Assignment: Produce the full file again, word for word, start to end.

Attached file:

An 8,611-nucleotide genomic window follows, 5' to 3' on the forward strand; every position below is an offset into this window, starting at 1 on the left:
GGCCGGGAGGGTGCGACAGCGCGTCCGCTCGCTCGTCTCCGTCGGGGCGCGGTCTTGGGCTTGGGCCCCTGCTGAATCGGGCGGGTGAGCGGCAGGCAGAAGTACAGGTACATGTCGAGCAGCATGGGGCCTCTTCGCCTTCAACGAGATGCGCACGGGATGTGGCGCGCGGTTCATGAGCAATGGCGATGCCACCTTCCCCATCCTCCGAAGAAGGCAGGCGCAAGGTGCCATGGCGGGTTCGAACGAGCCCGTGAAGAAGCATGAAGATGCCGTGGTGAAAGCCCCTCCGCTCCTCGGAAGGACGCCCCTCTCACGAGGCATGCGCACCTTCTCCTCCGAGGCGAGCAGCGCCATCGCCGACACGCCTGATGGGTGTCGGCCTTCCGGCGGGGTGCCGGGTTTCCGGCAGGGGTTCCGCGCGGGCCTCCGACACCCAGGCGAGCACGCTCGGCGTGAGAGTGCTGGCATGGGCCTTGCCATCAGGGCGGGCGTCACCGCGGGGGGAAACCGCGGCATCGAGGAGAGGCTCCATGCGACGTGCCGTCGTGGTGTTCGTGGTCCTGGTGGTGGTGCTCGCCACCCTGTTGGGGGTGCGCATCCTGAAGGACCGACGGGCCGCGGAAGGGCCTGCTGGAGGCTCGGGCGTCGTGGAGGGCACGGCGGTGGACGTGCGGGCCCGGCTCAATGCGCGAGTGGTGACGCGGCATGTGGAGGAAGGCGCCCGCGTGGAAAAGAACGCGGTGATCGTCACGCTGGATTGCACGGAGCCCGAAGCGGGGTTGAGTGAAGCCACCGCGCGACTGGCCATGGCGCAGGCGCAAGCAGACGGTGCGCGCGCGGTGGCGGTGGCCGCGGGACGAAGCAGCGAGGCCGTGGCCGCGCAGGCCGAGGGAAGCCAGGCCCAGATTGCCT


An 8,611-nucleotide genomic window follows, 5' to 3' on the forward strand; every position below is an offset into this window, starting at 1 on the left:
GGCCGGGAGGGTGCGACAGCGCGTCCGCTCGCTCGTCTCCGTCGGGGCGCGGTCTTGGGCTTGGGCCCCTGCTGAATCGGGCGGGTGAGCGGCAGGCAGAAGTACAGGTACATGTCGAGCAGCATGGGGCCTCTTCGCCTTCAACGAGATGCGCACGGGATGTGGCGCGCGGTTCATGAGCAATGGCGATGCCACCTTCCCCATCCTCCGAAGAAGGCAGGCGCAAGGTGCCATGGCGGGTTCGAACGAGCCCGTGAAGAAGCATGAAGATGCCGTGGTGAAAGCCCCTCCGCTCCTCGGAAGGACGCCCCTCTCACGAGGCATGCGCACCTTCTCCTCCGAGGCGAGCAGCGCCATCGCCGACACGCCTGATGGGTGTCGGCCTTCCGGCGGGGTGCCGGGTTTCCGGCAGGGGTTCCGCGCGGGCCTCCGACACCCAGGCGAGCACGCTCGGCGTGAGAGTGCTGGCATGGGCCTTGCCATCAGGGCGGGCGTCACCGCGGGGGGAAACCGCGGCATCGAGGAGAGGCTCCATGCGACGTGCCGTCGTGGTGTTCGTGGTCCTGGTGGTGGTGCTCGCCACCCTGTTGGGGGTGCGCATCCTGAAGGACCGACGGGCCGCGGAAGGGCCTGCTGGAGGCTCGGGCGTCGTGGAGGGCACGGCGGTGGACGTGCGGGCCCGGCTCAATGCGCGAGTGGTGACGCGGCATGTGGAGGAAGGCGCCCGCGTGGAAAAGAACGCGGTGATCGTCACGCTGGATTGCACGGAGCCCGAAGCGGGGTTGAGTGAAGCCACCGCGCGACTGGCCATGGCGCAGGCGCAAGCAGACGGTGCGCGCGCGGTGGCGGTGGCCGCGGGACGAAGCAGCGAGGCCGTGGCCGCGCAGGCCGAGGGAAGCCAGGCCCAGATTGCCT